“He was always able to get everyone into the room and get them to talk together,” he said. “He had a real understanding of the country and I don’t think there’s a lot of that left.”

Another top political consultant we spoke to today — San Jose-bred Joe Trippi (who’s working with Jerry Brown on a possible campaign for governor) — also got his start in the big leagues working for Kennedy’s 1980 campaign and then at his Fund for a Democratic Majority. The last time Trippi  saw Kennedy was in his Senate office last Spring where, as he was leaving after a long visit, he turned and told his mentor, “You changed my life.” Trippi said he’s forever grateful he got that chance.

Dr. Hackenflack Returns: Special Carly Edition

Wednesday, August 26th, 2009

dr-hackenflackCalbuzz staff psychiatrist Dr. P.J. Hackenflack has been on a leave of absence, serving as a special consultant on health care reform to Sen. Kent Conrad, D-N.D. He returns today to catch up on the Old Mailbag and answer reader questions on some recent political developments.

Dear Dr. Hackenflack,
I see that former Hewlett-Packard CEO Carly Fiorina is running for the U.S. Senate and wondered why she’s known as “Hurricane Carly”?
– M. Whitman, Silicon Valley
Wherever she goes, she leaves destruction in her wake.

Attention: Dr. P.J. Hackenflack,
I thought the Calbuzz reference to Senator Kent Conrad as “a four-eyed, hose-nosed twit” very nearly almost came close to bordering on incivility. How do you respond?
– Earnest Bill, Superior, Wisc.
You should have seen it before the copy desk toned it down.

My Dearest Dr. Hackenflack,
I’ve enjoyed Senator Abel Maldonado’s fascinating tweets about what he eats during late-night legislative sessions but would like some information about what Assemblyman Chuck Devore does for snacks?
– Julia C., Montecito
Generally, he just chews on Carly Fiorina’s ankle.

Yo Hack!
Garry South said that Jerry Brown has had “more positions than the Kama Sutra.” What’s his favorite one?
– Ms. Cosmo, N.Y. N.Y.
Loosely translated it ‘s “Old Gray Stallion Trots to the Left Then Gallops to the Right,” according to Calbuzz’s Department of Sanskrit Documentation.

Dear Colleague: Is it true Steve Poizner recently had surgery?
– B. Casey, M.D., Hollywood
Yes. I’m happy to report he’s recovering nicely from a charisma bypass.

Dr. H,
I understand that as S.F. mayor, Gavin Newsom ignores and blows off the Board of Supervisors. What does that portend for how he’ll deal with the Legislature as Governor?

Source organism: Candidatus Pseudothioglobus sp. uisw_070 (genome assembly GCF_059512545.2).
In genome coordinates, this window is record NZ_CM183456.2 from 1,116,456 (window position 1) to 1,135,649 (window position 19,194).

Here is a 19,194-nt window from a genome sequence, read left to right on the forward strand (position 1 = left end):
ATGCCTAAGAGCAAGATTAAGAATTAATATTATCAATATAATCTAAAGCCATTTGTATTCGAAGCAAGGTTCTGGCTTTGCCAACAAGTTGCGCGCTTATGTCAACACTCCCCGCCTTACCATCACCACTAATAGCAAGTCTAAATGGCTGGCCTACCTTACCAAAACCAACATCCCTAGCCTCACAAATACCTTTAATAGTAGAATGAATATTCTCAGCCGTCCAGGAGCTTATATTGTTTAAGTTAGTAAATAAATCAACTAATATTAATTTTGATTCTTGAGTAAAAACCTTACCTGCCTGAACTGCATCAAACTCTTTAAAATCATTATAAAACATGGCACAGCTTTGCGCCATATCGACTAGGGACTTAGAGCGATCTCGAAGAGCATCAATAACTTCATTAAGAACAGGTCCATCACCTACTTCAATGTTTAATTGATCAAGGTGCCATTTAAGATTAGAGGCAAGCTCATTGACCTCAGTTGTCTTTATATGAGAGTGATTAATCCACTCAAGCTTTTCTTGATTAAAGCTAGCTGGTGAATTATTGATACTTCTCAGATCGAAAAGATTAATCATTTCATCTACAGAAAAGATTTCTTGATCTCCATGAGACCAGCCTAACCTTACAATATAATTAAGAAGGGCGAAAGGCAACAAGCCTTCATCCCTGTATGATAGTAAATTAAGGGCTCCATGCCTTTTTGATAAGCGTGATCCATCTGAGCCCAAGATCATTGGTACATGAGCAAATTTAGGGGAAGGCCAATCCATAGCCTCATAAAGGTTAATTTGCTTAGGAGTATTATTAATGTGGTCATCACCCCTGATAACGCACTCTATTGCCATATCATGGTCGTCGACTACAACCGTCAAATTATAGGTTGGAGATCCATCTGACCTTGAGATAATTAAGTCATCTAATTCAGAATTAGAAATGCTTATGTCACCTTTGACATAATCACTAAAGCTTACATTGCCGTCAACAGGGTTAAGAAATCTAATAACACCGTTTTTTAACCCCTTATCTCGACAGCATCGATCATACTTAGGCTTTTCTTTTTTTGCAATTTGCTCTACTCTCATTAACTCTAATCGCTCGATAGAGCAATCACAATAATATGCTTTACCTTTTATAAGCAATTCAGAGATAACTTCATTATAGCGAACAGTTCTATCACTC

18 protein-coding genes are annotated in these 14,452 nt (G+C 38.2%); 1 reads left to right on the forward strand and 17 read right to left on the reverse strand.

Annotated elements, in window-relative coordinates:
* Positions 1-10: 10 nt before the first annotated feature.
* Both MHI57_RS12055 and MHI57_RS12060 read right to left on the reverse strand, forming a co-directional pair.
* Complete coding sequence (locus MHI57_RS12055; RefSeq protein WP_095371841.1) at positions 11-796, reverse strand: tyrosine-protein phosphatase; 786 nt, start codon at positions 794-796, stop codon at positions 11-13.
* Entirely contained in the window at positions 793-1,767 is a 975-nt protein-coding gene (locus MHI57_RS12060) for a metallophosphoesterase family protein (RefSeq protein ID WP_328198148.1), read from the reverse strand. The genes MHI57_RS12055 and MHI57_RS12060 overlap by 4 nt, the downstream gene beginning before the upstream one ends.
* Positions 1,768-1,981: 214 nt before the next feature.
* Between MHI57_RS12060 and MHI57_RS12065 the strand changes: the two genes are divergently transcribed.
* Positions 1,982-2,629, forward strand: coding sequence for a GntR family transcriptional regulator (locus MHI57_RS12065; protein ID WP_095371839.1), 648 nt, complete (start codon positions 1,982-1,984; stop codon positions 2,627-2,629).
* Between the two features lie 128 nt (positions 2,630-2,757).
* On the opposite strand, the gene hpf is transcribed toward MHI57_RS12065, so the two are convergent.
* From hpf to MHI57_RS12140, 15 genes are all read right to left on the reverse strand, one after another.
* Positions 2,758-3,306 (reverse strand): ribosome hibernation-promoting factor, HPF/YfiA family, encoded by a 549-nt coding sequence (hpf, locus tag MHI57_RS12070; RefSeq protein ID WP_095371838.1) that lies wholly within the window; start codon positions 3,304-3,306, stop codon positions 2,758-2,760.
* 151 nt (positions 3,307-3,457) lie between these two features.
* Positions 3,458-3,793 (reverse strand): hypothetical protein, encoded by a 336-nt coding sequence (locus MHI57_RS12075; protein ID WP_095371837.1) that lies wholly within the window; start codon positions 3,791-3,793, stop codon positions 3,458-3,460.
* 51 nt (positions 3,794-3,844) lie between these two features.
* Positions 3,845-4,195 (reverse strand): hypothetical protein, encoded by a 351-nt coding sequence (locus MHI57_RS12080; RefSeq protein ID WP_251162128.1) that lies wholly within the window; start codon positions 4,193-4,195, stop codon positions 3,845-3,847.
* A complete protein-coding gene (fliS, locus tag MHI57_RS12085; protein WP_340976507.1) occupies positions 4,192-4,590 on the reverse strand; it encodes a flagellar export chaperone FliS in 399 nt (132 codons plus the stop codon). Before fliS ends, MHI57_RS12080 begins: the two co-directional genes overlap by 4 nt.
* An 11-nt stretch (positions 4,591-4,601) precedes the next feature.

– Aaron P., Civic Center
How he’ll deal with the WHAT?

Mein Lieber Herr Hackenflack,
A friend of mine compared Carly Fiorina to Marie Antoinette. What in the world could these two have in common?
– Deborah B., Sacramento
Neither of them ever voted. Zut alors!

Doc,
I heard on the street that Meg Whitman is running her own campaign,  modeled on Lincoln’s 1858 Senate race. What’s her expert opinion on how Abe managed his election operation?
– Fleischman Flash, Gettsyburg, Pa.
She’s sure he blundered by agreeing to all those pesky debates with that guy Douglas.

Dear Mr. Big Shot Shrink,
So Tom Campbell says he should be governor cuz he’s a big brain Chicago School economist who trained with Milton Friedman. Big deal – I wonder how many of those guys it takes to change a light bulb.
– A. Bunker, Queens
None. If the light bulb needed changing the market would have already done it.

To whom it may concern,
I can’t thank you enough for publishing that short sample of Barbara Boxer’s new novel, which I greatly admired for its literary quality. Do you perchance have an excerpt of the roman a clef Carly Fiorina is supposedly writing?
– Bulwer Lytton, Knobworth House
Sure: “Cara Sneed caught an approving glimpse of herself in the glass reflection of the post office window. “Yum, you look good, girl,” she chuckled with amusement to herself.

Entering through the entrance door, she caught the admiring glimpse that the shabby tech geek standing on line gave her, and imagined to herself a little thought balloon bouncing in the air above his head – “Whoa, she looks good – I bet that woman can move some digital printers.” Then she softly tee-heed once again to herself.

She gently slipped her absentee ballot into the yawing maw of the patriotically colored mail box, and pivoted gracefully on her strappy Manolos to saunter out through the door, when a sudden flash of dread struck her in the tummy.

“Oh no,” she thought, “I forgot to put a stamp on it again.”